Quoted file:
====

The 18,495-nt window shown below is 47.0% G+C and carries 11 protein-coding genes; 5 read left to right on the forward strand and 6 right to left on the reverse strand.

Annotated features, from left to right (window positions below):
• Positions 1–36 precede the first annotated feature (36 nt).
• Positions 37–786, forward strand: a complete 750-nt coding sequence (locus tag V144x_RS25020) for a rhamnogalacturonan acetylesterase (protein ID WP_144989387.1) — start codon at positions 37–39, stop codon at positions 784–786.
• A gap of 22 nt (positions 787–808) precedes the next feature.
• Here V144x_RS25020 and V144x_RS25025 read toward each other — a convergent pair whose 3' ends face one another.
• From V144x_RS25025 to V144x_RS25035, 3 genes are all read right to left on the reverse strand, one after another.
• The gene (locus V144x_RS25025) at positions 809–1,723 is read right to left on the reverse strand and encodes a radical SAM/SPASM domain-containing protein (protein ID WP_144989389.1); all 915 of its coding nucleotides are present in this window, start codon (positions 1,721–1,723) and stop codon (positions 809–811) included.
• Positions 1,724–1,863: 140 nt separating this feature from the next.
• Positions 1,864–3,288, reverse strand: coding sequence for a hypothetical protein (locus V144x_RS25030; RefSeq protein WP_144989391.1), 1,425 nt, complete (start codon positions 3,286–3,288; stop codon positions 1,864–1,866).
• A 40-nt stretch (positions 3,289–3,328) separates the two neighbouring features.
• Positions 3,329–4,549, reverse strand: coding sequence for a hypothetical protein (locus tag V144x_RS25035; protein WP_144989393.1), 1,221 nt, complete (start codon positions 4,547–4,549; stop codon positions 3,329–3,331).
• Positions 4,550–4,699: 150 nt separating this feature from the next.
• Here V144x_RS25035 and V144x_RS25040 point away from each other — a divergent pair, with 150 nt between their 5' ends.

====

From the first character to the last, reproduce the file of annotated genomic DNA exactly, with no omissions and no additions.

The 18,495-nt window shown below is 47.0% G+C and carries 11 protein-coding genes; 5 read left to right on the forward strand and 6 right to left on the reverse strand.

Annotated features, from left to right (window positions below):
• Positions 1–36 precede the first annotated feature (36 nt).
• Positions 37–786, forward strand: a complete 750-nt coding sequence (locus tag V144x_RS25020) for a rhamnogalacturonan acetylesterase (protein ID WP_144989387.1) — start codon at positions 37–39, stop codon at positions 784–786.
• A gap of 22 nt (positions 787–808) precedes the next feature.
• Here V144x_RS25020 and V144x_RS25025 read toward each other — a convergent pair whose 3' ends face one another.
• From V144x_RS25025 to V144x_RS25035, 3 genes are all read right to left on the reverse strand, one after another.
• The gene (locus V144x_RS25025) at positions 809–1,723 is read right to left on the reverse strand and encodes a radical SAM/SPASM domain-containing protein (protein ID WP_144989389.1); all 915 of its coding nucleotides are present in this window, start codon (positions 1,721–1,723) and stop codon (positions 809–811) included.
• Positions 1,724–1,863: 140 nt separating this feature from the next.
• Positions 1,864–3,288, reverse strand: coding sequence for a hypothetical protein (locus V144x_RS25030; RefSeq protein WP_144989391.1), 1,425 nt, complete (start codon positions 3,286–3,288; stop codon positions 1,864–1,866).
• A 40-nt stretch (positions 3,289–3,328) separates the two neighbouring features.
• Positions 3,329–4,549, reverse strand: coding sequence for a hypothetical protein (locus tag V144x_RS25035; protein WP_144989393.1), 1,221 nt, complete (start codon positions 4,547–4,549; stop codon positions 3,329–3,331).
• Positions 4,550–4,699: 150 nt separating this feature from the next.
• Here V144x_RS25035 and V144x_RS25040 point away from each other — a divergent pair, with 150 nt between their 5' ends.